First Day Of Testimony Concludes In Trial Of Former East Pittsburgh Police Officer Michael Rosfeld

The jury heard six-and-a-half to seven hours of testimony on Tuesday

Joe DeStio
March 19, 2019 - 7:18 pm

Photo Credit: Andrew Limberg

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PITTSBURGH (AP/Newsradio 1020 KDKA) —Tuesday marked the first day of testimony in the trial of former East Pittsburgh police officer Michael Rosfeld.

Rosfeld is charged in the on-duty shooting death of 17-year-old Antwon Rose last year.

Joe DeStio was at the courthouse Tuesday, reporting that the jury heard six-and-a-half to seven hours of testimony, ending with the young woman who took the cell phone video from her second-floor porch of Officer Rosfeld firing shots at Rose as he ran, unarmed, from a traffic stop.

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The jury, brought in from the Harrisburg area and made up of six men and six women, saw that video once.

Attorney Lee Merritt, representing Antwon Rose’s family, said they are satisfied with the case so far but are disappointed that the prosecution has yet to let the jury know who Antwon really was.

“We most want to see as a family, as a community, is...Antwon Rose introduced to this jury as if his life mattered.”  

In opening statements, the prosecution said the case focuses on what Rosfeld knew at the time he pulled the trigger three times.

Defensive attorney, Patrick Thomassey, told the jury that police are trained to make split second decisions and asked what Rosfeld did wrong as a police officer. Thomassey says he is still waiting for that answer.  

Debra Jones testified that she was sitting on her porch when she saw Rosfeld shoot Rose just feet away.

Rosfeld had thrown the car's driver to the ground and ordered Rose and the vehicle's other occupant, Zaijuan Hester, to get out, Jones said. Both fled, and Jones said she heard three gunshots. Jones said she then went to a neighbor's house, emerging 20 minutes later to see Rose lying face down and in handcuffs, and Rosfeld off to the side with other officers.

"He was red. He was very upset. He was crying," Jones said.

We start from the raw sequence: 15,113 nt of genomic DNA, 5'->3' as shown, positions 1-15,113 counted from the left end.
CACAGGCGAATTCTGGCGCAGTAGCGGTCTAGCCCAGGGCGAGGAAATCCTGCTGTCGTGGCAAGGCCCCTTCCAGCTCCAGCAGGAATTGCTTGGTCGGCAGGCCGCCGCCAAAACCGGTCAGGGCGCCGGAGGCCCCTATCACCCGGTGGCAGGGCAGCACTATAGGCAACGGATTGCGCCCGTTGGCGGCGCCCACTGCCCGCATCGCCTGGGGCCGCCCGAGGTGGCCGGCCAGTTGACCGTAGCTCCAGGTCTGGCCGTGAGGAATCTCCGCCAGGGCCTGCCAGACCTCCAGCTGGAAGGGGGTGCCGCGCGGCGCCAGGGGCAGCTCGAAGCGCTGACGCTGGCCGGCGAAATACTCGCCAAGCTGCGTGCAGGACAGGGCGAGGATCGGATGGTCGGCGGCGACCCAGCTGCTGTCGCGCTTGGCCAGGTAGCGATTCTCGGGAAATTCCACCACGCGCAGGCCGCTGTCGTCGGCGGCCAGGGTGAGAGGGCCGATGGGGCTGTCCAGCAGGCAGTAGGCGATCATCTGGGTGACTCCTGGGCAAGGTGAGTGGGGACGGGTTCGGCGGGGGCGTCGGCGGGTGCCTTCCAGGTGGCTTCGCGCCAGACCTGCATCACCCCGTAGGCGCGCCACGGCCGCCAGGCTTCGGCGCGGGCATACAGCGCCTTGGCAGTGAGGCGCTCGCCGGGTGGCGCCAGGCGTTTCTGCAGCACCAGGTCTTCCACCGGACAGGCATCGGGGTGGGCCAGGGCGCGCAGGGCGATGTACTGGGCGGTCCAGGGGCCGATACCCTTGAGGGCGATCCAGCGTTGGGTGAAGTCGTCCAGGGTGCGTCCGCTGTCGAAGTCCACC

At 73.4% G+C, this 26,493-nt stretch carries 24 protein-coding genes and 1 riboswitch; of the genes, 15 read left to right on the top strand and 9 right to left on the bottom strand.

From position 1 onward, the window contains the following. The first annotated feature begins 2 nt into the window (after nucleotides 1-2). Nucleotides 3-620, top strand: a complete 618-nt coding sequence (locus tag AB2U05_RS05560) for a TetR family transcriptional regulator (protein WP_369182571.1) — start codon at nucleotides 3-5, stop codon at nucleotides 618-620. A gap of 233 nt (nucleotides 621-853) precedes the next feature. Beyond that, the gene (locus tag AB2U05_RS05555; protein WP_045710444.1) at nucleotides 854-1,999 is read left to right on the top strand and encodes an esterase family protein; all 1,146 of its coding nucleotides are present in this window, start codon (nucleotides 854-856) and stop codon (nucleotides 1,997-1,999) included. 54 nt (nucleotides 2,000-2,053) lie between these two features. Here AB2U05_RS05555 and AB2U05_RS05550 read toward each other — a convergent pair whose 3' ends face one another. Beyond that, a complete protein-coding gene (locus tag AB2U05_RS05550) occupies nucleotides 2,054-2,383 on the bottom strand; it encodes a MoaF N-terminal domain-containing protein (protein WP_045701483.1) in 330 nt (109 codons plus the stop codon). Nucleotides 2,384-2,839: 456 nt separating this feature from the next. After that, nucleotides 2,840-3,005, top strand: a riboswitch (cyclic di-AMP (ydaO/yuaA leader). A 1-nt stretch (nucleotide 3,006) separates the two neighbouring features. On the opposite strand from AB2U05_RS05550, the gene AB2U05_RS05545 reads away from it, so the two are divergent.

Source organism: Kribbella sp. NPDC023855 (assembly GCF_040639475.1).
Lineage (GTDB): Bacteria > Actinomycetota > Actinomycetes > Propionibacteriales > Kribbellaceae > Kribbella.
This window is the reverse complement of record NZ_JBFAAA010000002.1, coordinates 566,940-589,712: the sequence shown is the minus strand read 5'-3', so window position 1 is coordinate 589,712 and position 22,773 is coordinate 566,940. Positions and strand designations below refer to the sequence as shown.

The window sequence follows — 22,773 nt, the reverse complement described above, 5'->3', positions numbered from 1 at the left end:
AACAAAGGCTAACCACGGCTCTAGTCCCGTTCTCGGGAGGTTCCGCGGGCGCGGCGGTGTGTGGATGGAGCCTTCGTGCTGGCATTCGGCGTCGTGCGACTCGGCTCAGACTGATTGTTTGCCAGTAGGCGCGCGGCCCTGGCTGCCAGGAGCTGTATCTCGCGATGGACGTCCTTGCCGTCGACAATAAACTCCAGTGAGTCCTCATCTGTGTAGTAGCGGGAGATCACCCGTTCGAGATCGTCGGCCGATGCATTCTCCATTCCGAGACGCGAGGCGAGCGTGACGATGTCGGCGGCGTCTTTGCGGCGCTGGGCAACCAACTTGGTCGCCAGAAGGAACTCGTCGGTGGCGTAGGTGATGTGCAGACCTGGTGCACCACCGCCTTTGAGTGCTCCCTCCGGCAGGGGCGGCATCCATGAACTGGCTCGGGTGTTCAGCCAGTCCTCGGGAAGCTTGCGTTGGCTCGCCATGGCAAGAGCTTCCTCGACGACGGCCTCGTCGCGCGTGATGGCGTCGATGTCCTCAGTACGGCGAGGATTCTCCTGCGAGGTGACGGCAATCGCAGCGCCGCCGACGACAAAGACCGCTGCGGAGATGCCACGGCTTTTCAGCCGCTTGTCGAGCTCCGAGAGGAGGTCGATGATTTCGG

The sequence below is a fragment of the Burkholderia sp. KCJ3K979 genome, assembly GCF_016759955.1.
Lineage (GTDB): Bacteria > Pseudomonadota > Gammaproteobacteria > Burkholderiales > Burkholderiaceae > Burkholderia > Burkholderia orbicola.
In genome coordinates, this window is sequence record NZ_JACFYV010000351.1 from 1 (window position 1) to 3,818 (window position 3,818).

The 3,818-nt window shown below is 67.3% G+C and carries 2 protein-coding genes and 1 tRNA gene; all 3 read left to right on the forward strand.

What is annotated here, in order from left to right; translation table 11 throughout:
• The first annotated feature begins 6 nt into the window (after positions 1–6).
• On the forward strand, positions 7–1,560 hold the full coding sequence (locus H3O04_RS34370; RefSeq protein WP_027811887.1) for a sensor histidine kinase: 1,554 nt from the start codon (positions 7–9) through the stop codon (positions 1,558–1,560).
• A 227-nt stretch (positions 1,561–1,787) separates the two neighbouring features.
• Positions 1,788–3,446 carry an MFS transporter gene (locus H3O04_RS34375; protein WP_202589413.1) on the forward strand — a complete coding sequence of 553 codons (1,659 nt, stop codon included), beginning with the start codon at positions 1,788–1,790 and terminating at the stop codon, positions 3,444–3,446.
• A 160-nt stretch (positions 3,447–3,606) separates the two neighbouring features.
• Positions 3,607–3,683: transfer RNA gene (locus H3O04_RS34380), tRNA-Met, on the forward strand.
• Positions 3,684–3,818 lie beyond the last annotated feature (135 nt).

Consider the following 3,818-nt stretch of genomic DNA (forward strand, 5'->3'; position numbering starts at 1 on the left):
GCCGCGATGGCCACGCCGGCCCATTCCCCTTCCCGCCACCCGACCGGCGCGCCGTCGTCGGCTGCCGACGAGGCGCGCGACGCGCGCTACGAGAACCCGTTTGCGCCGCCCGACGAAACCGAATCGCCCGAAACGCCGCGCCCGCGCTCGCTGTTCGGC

On cross-examination, Thomassey, the defense attorney, said Jones gave a videotaped statement to police about a month after the shooting in which she said Rose and Hester had made movements with their hands. Jones denied it, insisting she said that Rosfeld had told them to get out with their hands up.

Rose had been riding in the front seat of an unlicensed taxicab when Hester, in the backseat, rolled down a window and shot at two men on the streets of North Braddock.

Hester, 18, of Swissvale, pleaded guilty Friday to aggravated assault and firearms violations for the shooting, which wounded a man in the abdomen. Hester told a judge that he, not Rose, did the shooting. A judge ruled Monday that jurors could hear evidence of that shooting but likely will not hear about a robbery that occurred several hours earlier.

Police Sgt. Brian Hodges of North Braddock testified that he and Rosfeld responded to the drive-by, and that Rosfeld went in search of the car spotted leaving the scene. A short time later, Rosfeld pulled it over.

While Rose ran from the vehicle, Rosfeld shot him three times — in the right side of his face, in his elbow and in his back — one of the bullets tearing through his heart and lung.

That incident led to the traffic stop where Rosfeld shot Rose while he fled.

The jury will be sequestered in a Pittsburgh hotel for the duration of the trial, expected to take a week or more.

Testimony will resume on Wednesday.  

Associated Press contributed to this report.

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